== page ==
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Hewlett-Packard Co. appointed an interim chief executive Thursday to replace Carly Fiorina, who was ousted Wednesday amid differences with the computer company's board. A report on Fiorina's rise and fall.
As the most visible and powerful woman in American business, Carly Fiorina, the CEO, president and chair of Hewlett-Packard, was a Silicon Valley superstar whose luster carried all the way to Wall Street, and some people thought perhaps even beyond.
There were a lot of people who thought this woman could be president of the United States.
At BusinessWeek Magazine, computer editor Peter Burrows followed her career and wrote a book about her. He says at first her prospects were unlimited.
Seriously, you know, and I've heard — I've talked to people in the PR, public relations community, who say they were told "come to HP, you'll end up in Washington."
Those prospects dimmed considerably when the HP board ousted her yesterday after nearly six years on the job, citing strategic differences. A graduate of Stanford in medieval studies, with additional degrees elsewhere in business, Fiorina rose through the ranks at AT&T and then Lucent Technology before being hired six years ago as HP's chief executive and later chair.
The high-tech company she joined is one of the oldest and biggest in Silicon Valley, the 11th largest American corporation with revenue last year of $80 billion. It was founded in 1939, in a garage by William Hewlett and David Packard. It makes computers, printers and an assortment of other high tech equipment. Burrows said she excelled at selling products and ideas.
A fabulous salesperson and marketing person. I think she is a very polarizing figure. Initially people almost always, you know, sort of think the world of her and are sort swept away with her charisma and her good ideas and her passion. But I think that over time, a lot of people at HP particularly I know, lost faith when it became clear that her ideas just weren't working.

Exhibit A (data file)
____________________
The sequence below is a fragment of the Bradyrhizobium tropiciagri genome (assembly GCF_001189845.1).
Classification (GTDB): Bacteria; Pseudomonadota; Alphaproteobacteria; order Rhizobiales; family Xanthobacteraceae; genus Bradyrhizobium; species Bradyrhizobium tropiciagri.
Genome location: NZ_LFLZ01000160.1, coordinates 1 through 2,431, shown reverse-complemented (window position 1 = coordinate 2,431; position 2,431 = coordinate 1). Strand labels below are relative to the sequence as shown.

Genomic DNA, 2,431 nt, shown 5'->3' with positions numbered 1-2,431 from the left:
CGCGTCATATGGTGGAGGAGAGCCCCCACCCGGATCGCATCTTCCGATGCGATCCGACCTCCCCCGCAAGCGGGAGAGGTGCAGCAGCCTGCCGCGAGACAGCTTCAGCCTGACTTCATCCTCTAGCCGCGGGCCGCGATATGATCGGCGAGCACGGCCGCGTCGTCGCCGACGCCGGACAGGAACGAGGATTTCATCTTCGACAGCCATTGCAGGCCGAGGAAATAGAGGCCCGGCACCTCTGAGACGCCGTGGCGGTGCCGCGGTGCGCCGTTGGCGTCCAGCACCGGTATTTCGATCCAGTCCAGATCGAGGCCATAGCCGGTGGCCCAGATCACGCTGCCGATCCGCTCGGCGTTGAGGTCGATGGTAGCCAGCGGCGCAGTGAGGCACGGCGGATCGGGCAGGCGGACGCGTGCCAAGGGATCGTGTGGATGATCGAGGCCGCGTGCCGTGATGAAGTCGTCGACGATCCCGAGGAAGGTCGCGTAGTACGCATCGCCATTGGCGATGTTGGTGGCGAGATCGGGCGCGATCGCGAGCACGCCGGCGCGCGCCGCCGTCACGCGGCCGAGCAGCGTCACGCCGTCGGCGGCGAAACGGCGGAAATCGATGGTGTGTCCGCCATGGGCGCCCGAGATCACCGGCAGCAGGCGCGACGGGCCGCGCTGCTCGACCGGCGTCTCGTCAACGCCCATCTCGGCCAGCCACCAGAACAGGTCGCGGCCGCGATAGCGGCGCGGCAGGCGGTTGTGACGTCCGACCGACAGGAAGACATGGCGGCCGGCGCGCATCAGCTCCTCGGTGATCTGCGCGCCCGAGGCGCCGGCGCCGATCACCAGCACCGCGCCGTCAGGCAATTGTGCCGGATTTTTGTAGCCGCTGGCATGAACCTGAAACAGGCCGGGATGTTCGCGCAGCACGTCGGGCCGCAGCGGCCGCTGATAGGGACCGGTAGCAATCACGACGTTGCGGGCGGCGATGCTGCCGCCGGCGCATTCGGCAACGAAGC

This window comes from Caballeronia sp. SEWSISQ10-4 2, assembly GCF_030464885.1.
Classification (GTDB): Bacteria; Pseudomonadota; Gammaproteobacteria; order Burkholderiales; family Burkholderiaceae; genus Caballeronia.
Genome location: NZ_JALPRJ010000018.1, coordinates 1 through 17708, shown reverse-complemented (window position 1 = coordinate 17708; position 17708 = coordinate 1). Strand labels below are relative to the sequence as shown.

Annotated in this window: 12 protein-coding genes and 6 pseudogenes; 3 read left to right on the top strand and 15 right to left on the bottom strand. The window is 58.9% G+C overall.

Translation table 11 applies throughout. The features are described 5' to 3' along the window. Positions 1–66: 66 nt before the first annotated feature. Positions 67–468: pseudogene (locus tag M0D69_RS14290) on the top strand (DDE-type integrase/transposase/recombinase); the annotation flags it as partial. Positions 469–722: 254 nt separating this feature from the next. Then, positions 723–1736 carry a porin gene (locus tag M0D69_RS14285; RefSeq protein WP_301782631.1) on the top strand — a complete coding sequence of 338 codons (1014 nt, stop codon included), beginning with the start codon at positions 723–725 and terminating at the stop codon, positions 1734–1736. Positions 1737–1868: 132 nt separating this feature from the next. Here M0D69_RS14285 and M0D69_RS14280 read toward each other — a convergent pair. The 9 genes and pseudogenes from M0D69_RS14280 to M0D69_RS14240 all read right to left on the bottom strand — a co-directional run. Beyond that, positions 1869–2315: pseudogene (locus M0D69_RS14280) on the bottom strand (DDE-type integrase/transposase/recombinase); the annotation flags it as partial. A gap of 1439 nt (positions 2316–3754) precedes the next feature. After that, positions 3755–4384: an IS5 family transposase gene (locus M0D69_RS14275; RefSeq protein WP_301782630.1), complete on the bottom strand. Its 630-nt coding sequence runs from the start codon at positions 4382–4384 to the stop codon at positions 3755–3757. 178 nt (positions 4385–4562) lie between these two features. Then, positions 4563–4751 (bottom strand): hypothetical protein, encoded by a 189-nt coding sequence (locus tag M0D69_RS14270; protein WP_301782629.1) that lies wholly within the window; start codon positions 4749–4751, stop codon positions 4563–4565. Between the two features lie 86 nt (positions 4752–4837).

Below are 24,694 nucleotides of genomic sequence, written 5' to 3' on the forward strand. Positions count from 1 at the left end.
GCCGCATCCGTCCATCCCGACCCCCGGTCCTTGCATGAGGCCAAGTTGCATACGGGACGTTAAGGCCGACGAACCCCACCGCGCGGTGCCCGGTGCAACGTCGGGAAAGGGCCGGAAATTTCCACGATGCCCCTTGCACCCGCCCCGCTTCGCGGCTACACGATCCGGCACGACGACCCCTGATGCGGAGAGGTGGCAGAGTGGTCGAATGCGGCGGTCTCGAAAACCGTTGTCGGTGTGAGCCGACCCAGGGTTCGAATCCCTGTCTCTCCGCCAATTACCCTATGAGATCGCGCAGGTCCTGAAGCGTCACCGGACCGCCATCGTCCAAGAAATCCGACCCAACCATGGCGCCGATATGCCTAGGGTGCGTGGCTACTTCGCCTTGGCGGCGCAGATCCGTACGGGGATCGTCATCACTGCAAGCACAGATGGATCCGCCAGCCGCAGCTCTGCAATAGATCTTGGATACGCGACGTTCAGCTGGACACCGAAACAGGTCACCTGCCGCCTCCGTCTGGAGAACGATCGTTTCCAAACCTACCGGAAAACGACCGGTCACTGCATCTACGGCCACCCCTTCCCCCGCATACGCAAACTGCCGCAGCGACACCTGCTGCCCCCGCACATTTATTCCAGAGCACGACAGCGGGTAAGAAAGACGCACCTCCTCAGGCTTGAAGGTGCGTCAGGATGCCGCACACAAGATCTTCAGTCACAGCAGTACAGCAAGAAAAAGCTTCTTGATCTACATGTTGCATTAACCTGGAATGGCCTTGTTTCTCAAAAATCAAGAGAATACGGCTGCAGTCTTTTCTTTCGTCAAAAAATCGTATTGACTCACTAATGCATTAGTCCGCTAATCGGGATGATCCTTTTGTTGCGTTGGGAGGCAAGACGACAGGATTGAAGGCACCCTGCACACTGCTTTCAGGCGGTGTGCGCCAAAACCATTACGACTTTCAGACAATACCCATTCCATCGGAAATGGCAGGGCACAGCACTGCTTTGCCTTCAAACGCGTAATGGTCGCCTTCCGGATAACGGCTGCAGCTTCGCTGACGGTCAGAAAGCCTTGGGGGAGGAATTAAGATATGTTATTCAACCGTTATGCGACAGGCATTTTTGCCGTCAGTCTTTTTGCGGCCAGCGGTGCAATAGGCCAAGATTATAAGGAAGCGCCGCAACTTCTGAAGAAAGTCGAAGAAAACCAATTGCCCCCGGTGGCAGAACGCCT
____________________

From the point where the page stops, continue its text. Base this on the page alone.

This is a massive integration effort.
One idea that didn't work was her push for a merger with Texas computer maker COMPAQ. In a contested and controversial deal in 2002, HP acquired COMPAQ for more than $20 billion.
Subsequently, HP's market share of printers, personal computers and servers failed to grow.
Fundamentally, HP was a great printer company and a very average to poor computer company. She went out and did a merger that doubled the size of the poor business, and now they're stuck in a lousy — a very challenging PC industry.
She got that deal done against all odds, and sort of against the market's wisdom. Investors hated the deal. They took 17 percent out of the stock immediately when it was announced.
That deal, plus a move to diversify HP's products and offer business services instead of concentrating on a few profitable lines, may have sealed Fiorina's fate.
At HP Headquarters in Palo Alto, near Stanford University, the official word was simply that Fiorina had stepped down and departed. Neither staff nor board of directors would talk about it. Unofficially, there was plenty of chatter on employee message boards, most of it not sorry that she was leaving.